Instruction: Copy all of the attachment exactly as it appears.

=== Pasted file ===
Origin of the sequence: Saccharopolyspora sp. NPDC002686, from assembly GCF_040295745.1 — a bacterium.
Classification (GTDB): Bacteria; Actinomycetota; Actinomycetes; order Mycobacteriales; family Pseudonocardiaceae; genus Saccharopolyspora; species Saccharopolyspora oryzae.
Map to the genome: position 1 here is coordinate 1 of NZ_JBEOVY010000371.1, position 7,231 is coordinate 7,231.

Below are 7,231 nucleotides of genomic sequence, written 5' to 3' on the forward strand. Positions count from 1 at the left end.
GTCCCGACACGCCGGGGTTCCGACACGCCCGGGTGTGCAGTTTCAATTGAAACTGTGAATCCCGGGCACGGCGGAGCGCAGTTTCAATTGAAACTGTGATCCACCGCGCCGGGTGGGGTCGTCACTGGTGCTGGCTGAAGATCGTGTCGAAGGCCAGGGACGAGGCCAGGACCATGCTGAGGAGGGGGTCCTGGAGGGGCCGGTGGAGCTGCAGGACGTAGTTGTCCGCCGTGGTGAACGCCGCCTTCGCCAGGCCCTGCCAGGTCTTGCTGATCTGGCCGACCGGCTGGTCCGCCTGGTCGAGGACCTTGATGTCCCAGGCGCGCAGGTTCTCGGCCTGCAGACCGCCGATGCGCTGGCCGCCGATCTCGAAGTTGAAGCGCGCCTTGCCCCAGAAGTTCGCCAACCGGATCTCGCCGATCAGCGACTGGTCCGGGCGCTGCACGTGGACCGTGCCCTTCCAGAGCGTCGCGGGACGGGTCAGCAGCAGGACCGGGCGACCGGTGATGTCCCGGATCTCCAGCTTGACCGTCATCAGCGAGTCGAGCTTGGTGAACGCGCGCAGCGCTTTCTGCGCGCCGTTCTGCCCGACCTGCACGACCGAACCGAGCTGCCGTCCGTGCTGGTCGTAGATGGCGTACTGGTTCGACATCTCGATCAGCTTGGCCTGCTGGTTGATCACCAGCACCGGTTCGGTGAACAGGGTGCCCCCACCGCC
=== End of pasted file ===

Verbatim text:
Origin of the sequence: Saccharopolyspora sp. NPDC002686, from assembly GCF_040295745.1 — a bacterium.
Classification (GTDB): Bacteria; Actinomycetota; Actinomycetes; order Mycobacteriales; family Pseudonocardiaceae; genus Saccharopolyspora; species Saccharopolyspora oryzae.
Map to the genome: position 1 here is coordinate 1 of NZ_JBEOVY010000371.1, position 7,231 is coordinate 7,231.

Below are 7,231 nucleotides of genomic sequence, written 5' to 3' on the forward strand. Positions count from 1 at the left end.
GTCCCGACACGCCGGGGTTCCGACACGCCCGGGTGTGCAGTTTCAATTGAAACTGTGAATCCCGGGCACGGCGGAGCGCAGTTTCAATTGAAACTGTGATCCACCGCGCCGGGTGGGGTCGTCACTGGTGCTGGCTGAAGATCGTGTCGAAGGCCAGGGACGAGGCCAGGACCATGCTGAGGAGGGGGTCCTGGAGGGGCCGGTGGAGCTGCAGGACGTAGTTGTCCGCCGTGGTGAACGCCGCCTTCGCCAGGCCCTGCCAGGTCTTGCTGATCTGGCCGACCGGCTGGTCCGCCTGGTCGAGGACCTTGATGTCCCAGGCGCGCAGGTTCTCGGCCTGCAGACCGCCGATGCGCTGGCCGCCGATCTCGAAGTTGAAGCGCGCCTTGCCCCAGAAGTTCGCCAACCGGATCTCGCCGATCAGCGACTGGTCCGGGCGCTGCACGTGGACCGTGCCCTTCCAGAGCGTCGCGGGACGGGTCAGCAGCAGGACCGGGCGACCGGTGATGTCCCGGATCTCCAGCTTGACCGTCATCAGCGAGTCGAGCTTGGTGAACGCGCGCAGCGCTTTCTGCGCGCCGTTCTGCCCGACCTGCACGACCGAACCGAGCTGCCGTCCGTGCTGGTCGTAGATGGCGTACTGGTTCGACATCTCGATCAGCTTGGCCTGCTGGTTGATCACCAGCACCGGTTCGGTGAACAGGGTGCCCCCACCGCC